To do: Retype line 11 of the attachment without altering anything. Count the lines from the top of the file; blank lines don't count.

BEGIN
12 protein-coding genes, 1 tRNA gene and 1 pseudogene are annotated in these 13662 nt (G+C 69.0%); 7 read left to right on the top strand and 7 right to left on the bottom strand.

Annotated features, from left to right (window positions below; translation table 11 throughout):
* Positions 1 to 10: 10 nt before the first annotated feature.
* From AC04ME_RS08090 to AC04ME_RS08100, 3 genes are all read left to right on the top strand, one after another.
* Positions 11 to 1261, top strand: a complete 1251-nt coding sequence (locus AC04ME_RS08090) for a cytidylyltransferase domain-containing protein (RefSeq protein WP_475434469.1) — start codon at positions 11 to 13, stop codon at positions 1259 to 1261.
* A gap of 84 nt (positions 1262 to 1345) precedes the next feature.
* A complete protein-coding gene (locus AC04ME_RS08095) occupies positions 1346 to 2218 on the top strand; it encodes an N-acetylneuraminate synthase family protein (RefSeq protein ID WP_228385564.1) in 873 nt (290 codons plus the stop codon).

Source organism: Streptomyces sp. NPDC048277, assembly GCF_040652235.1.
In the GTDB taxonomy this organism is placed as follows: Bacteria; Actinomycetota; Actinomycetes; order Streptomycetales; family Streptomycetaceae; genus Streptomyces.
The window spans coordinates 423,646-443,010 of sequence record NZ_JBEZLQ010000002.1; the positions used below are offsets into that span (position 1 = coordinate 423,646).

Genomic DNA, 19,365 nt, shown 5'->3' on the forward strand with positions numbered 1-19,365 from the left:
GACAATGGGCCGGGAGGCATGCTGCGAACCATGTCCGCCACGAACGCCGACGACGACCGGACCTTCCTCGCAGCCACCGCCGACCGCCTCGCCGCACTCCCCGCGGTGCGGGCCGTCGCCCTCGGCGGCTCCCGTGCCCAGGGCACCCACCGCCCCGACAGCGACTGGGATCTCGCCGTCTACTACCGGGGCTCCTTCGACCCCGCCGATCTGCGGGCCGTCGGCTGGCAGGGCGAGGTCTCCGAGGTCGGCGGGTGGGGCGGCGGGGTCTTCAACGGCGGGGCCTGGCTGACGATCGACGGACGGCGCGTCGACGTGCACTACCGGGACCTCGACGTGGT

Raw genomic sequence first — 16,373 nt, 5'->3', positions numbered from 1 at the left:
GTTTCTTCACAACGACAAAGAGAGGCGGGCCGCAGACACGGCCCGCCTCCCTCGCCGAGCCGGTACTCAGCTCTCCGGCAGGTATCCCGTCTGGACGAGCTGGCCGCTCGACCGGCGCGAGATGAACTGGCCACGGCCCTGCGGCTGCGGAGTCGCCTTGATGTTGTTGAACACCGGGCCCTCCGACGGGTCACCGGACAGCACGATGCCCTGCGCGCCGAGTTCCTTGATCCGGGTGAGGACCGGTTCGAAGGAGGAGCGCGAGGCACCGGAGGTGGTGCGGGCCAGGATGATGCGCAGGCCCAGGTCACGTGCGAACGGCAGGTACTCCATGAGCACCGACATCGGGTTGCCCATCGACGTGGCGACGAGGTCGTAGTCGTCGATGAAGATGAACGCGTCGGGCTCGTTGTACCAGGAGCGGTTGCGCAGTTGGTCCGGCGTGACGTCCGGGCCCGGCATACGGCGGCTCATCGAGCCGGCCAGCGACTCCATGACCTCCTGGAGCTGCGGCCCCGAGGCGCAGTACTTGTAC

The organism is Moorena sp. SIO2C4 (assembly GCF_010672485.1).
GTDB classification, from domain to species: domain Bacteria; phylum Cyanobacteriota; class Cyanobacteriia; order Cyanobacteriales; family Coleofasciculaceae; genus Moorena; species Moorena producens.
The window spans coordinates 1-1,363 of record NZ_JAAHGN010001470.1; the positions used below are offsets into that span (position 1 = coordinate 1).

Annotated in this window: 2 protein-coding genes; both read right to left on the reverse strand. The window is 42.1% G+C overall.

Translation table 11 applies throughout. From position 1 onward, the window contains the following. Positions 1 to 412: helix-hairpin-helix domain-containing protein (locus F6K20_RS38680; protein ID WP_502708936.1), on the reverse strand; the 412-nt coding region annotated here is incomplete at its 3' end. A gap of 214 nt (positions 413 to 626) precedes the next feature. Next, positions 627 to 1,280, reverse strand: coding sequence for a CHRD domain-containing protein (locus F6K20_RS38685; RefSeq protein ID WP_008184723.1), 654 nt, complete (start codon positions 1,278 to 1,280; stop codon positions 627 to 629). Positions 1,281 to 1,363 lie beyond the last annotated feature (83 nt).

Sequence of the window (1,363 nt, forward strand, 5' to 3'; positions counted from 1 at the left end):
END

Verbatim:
Genomic DNA, 19,365 nt, shown 5'->3' on the forward strand with positions numbered 1-19,365 from the left: